SEYI Makinde, governor of Oyo State, has inaugurated the Oyo State Judicial Panel of Inquiry into police brutality, violation of rights of citizens and unlawful killings on Tuesday afternoon.
The eleven (11) members panel which is to be chaired by Bolajoko Adeniji, a retired justice, has its membership drawn from the legal community, the National Human Rights Commission, the Department of Public Prosecution (DPP), the National Youth Council of Nigeria, youth representatives of End SARS protesters and the community.
Makinde noted that the panel was constituted pursuant to Section 2 (1) of the Oyo State Commission of Inquiry Law Cap 32 of the Laws of Oyo State 2000 which empowers the Governor to set up a commission of inquiry. However, as the scope is beyond Oyo State, we are collaborating with the Federal Government.
He called on residents of the state who have suffered any form of human rights abuse from the police to seize the opportunity.
“I encouraged anyone who has faced human rights abuse in the hands of any of the security forces to use this opportunity to seek justice. I also stated that those responsible for the deaths of Isiaka Jimoh, Ganiyu Moshood Alabi, and Adeoye Taiwo would be brought to book.”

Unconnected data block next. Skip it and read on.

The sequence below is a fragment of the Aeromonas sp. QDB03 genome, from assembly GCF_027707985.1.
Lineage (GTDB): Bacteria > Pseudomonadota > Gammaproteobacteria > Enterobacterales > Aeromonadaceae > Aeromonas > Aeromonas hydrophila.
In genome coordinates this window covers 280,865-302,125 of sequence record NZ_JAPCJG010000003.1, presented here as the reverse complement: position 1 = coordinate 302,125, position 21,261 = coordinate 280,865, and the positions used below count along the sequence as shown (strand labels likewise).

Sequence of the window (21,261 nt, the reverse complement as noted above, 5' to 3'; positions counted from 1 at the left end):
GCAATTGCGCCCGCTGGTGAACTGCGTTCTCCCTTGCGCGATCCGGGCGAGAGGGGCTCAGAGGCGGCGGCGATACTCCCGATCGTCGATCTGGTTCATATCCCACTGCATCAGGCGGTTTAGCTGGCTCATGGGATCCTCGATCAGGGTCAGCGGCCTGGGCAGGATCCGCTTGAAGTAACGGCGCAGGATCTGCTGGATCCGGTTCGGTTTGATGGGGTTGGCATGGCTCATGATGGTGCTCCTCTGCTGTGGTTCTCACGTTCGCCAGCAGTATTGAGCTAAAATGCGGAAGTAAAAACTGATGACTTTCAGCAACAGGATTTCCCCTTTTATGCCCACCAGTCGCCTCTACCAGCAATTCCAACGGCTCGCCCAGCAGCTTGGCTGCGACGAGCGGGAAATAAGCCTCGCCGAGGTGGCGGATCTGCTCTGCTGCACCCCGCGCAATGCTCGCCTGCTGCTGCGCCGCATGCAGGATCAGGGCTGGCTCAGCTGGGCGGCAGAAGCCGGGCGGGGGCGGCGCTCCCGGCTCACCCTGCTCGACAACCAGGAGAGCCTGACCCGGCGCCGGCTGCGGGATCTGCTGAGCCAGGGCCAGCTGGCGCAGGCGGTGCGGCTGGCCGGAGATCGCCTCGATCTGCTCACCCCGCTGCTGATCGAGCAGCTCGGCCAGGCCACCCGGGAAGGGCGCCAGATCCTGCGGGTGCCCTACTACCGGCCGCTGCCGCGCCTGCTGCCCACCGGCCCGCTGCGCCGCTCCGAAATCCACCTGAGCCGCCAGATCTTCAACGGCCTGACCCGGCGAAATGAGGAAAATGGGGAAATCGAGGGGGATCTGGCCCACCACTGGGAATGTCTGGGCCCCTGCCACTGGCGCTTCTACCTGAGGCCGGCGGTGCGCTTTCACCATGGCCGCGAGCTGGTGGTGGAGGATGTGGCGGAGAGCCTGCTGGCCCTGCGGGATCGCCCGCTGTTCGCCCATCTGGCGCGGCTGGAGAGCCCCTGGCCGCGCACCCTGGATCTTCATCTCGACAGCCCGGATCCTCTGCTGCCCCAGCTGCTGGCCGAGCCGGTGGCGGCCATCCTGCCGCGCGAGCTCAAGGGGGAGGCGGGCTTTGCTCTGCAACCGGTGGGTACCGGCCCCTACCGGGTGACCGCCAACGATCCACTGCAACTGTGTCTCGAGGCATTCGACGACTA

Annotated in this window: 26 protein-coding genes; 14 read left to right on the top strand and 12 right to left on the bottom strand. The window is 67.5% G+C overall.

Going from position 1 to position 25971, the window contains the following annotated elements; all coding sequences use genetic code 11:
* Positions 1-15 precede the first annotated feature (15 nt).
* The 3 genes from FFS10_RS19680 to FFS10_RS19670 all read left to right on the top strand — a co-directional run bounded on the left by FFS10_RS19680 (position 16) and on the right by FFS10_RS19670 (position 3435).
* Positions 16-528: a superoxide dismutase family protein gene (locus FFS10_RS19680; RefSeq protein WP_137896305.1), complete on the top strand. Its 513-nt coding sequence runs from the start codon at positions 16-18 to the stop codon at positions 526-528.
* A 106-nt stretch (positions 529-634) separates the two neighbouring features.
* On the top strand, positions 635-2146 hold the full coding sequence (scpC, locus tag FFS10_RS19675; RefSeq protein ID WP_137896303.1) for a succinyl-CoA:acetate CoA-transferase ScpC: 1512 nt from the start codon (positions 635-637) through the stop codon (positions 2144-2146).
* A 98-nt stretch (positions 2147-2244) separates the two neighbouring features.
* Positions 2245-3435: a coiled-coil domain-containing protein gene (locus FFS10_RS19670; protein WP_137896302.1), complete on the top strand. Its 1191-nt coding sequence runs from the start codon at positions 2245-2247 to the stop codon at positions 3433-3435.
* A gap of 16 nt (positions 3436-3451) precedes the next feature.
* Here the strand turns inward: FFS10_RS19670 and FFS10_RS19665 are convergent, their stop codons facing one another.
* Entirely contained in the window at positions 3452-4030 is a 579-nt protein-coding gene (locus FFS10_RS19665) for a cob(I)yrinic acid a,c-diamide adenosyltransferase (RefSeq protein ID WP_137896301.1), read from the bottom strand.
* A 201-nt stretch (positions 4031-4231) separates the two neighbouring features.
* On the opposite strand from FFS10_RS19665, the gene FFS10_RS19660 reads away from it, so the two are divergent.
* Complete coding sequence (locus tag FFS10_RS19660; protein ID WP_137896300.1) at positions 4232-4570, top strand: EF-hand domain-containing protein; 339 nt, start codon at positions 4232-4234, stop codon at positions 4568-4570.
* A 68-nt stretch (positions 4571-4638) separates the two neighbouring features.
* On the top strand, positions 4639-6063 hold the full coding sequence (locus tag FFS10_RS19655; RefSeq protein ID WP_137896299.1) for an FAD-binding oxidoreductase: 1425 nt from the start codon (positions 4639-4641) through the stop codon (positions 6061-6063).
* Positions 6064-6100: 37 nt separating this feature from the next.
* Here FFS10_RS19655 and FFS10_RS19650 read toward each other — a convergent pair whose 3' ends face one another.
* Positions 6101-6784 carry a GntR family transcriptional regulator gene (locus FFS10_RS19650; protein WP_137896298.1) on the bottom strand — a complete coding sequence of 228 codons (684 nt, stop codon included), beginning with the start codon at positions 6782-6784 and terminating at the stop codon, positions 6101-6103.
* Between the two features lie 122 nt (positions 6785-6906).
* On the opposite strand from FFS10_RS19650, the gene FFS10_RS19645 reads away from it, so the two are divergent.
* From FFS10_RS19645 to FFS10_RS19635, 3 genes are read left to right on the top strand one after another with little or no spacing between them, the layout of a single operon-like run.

The governor also clarified the position of the Southwest on the regulation of the social media bill. He said contrary to media reports, the Southwest said since there is an existing cybercrime Act, the nation does not need another law to regulate the social media.
“I also clarified the misrepresentation of the position of the Southwest leaders on the so-called social media bill. Contrary to media reports, our position remains that since we already have an extensive Cybercrime Act, 2015 we do not need any other bills to regulate social media,” Makinde said.
The governor had in October set up a 500 million naira compensation fund for victims of police brutality in the state.
Protest, demands, government’s response
In October, there were a series of protests across major cities of Nigeria, when the youths demanded an end to police brutality and police reforms.
The protesters issued a five-point demand which included release of all persons arrested and justice for victims of police brutality.
Other demands are “setting up an independent body to oversee the investigation and prosecution of all reports of police misconduct (within 10 days), psychological evaluation of all disbanded SARS officers before they can be redeployed, and increase in police salary so that they can be adequately compensated for protecting lives and property of citizens.”
In response, President Muhammadu Buhari directed Mohammed Adamu, the Inspector General of Police (IGP) to disband the dreaded and tactical unit of the police.
Also, some state governors have set up Judicial panels of inquiry to investigate the acts of police misconduct perpetrated by the operatives of the disbanded Special Anti-Robbery Squad (SARS) and to give reprieve to the victims of police brutality and their families.